Dettori leads Golden Horn to Arc glory

Hat-trick seeking Treve can only finish fourth behind Fllintshire and New Bay

 Frankie Dettori riding Golden Horn celebrate winning The Qatar Prix De L’Arc De Triomphe at Longchamp racecourse in Paris, France. Photo:  Alan Crowhurst/Getty Images

Frankie Dettori riding Golden Horn celebrate winning The Qatar Prix De L’Arc De Triomphe at Longchamp racecourse in Paris, France. Photo: Alan Crowhurst/Getty Images

 

Frankie Dettori is no physical giant at five feet four inches but racing’s most identifiable figure casts such an overwhelming headline-grabbing shadow that even winning the Prix de l’Arc de Triomphe wasn’t enough to put the superb Golden Horn centre-stage at Longchamp yesterday.

With the redemptive narrative surrounding Dettori’s return from near-career oblivion, not to mention turning the tables so emphatically on the hat-trick seeking Treve, whose trainer ordered the Italian jockey removed from the mare last year, the Arc focus inevitably beamed on one figure.

And Dettori merited every bit of it after an inspired big-race ride of daring and intelligence which reminded everyone why even though he won his first Arc all of 20 years previously, and has packed a lot of turbulence in between, he still possesses a natural talent to rival any jockey who’s ever perched on a thoroughbred.

Faced with a wide draw, a stall location you suspect trainer John Gosden only half-jokingly referred to as a “Rosbif draw,” it was some Mediterranean brio which figured out the solution was to do exactly what nobody expected and race Golden Horn even wider for the first half-mile.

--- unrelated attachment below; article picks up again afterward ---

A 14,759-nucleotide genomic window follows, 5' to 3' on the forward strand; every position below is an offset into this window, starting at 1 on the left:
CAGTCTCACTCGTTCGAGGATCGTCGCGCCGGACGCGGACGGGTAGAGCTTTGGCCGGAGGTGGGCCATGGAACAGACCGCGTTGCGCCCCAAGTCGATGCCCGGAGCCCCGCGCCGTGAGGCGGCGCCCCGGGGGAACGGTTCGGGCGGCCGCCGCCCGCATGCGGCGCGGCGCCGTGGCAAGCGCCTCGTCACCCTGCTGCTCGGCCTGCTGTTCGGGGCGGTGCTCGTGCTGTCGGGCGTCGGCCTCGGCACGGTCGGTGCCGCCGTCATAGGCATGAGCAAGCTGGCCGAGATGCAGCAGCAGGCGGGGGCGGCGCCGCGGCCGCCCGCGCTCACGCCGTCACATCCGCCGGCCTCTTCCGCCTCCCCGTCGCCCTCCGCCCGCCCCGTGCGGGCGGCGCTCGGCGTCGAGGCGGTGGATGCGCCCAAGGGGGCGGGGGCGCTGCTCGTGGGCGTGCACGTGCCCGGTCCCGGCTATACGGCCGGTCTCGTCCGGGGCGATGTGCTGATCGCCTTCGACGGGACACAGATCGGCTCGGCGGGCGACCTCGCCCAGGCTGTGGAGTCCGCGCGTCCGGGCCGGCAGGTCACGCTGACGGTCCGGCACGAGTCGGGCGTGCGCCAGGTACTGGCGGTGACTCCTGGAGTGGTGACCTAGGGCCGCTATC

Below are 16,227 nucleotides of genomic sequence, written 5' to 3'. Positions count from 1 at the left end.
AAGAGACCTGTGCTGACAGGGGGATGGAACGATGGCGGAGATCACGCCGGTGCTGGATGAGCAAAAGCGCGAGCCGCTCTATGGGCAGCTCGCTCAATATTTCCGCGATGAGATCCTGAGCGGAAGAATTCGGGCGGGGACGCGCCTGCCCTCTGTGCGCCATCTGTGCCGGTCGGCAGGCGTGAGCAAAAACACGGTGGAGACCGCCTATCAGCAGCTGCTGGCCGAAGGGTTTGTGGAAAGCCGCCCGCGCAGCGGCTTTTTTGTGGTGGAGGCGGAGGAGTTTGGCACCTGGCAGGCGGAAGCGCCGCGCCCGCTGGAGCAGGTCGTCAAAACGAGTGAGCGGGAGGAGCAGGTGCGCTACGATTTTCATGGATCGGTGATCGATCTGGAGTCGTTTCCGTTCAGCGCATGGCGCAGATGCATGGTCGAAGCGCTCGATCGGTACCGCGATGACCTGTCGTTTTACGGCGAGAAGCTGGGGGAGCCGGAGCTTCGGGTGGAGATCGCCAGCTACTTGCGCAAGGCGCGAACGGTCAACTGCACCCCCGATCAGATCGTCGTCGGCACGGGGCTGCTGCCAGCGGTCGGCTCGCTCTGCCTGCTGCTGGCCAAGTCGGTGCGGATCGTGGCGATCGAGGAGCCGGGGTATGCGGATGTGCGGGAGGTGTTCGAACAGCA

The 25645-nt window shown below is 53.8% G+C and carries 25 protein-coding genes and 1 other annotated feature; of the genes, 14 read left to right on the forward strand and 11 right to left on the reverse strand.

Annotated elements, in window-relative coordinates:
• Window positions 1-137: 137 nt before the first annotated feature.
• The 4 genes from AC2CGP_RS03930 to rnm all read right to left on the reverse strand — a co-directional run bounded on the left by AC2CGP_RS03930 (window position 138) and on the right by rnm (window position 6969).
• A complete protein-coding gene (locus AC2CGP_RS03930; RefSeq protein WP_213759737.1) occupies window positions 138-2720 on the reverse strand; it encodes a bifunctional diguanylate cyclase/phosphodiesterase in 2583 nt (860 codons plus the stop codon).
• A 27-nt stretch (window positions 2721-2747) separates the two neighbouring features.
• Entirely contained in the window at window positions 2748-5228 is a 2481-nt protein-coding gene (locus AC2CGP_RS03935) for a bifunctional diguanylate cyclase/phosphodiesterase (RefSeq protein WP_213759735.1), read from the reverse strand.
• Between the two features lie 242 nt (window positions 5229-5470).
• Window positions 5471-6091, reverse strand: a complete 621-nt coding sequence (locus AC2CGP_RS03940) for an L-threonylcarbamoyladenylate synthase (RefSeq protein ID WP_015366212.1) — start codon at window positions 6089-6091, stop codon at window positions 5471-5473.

Too free

At the line the English Derby hero was well in command of the Andre Fabre pair, Flintshire and New Bay, with Treve only fourth. Cue Dettori delirium as he equalled the Arc record for a jockey with four wins and in the midst of it all it was easy to overlook the substance behind the showman’s description of the colt he’d just ridden as “probably the best horse I’ve ridden”.

There can be no doubting now Golden Horn’s ascent to the pantheon of great horses. The colt who weaved a wayward path to the Irish Champion Stakes last month has also secured Eclipse and Dante glory in 2015 and overall been beaten just once during a superb seven-race career.

Outstanding champions

Lammtara managed it. So did Sea Bird and Mill Reef. But the list of luminaries who found Paris a step too far is a lengthy one and includes names like Nijinsky, Troy and Generous.

Golden Horn stepped up to the task in style and if the aplomb with which he managed it couldn’t immediately compete with the man on his back, time and cold rational handicap ratings will surely redress the balance.

“Everyone was telling me I had to sit behind off that draw but I wanted to show the world how good he is and he put it to bed like a superstar,” Dettori said. “It was an amazing performance. I scratched my head all week about what to do but I knew I was on the best horse.”

It was a first Arc for Gosden and Britain’s dominant trainer said: “It’s great to win the Arc in France and the Derby in England – that’s what it’s all about. When you’re drawn wide, if you stay wide for a long time, you can run your own little race, not be bothered, and then slot across. It was a wonderful ride.”

Arc winners have a history of coming unstuck in the Breeders Cup, claiming even Dancing Brave as a scalp. However Golden Horn could yet have a career finale at Keeneland before retiring to stand as a stallion at Darley. Stud also beckons for dual winner Treve who appeared to uncomfortable with the quick ground conditions.

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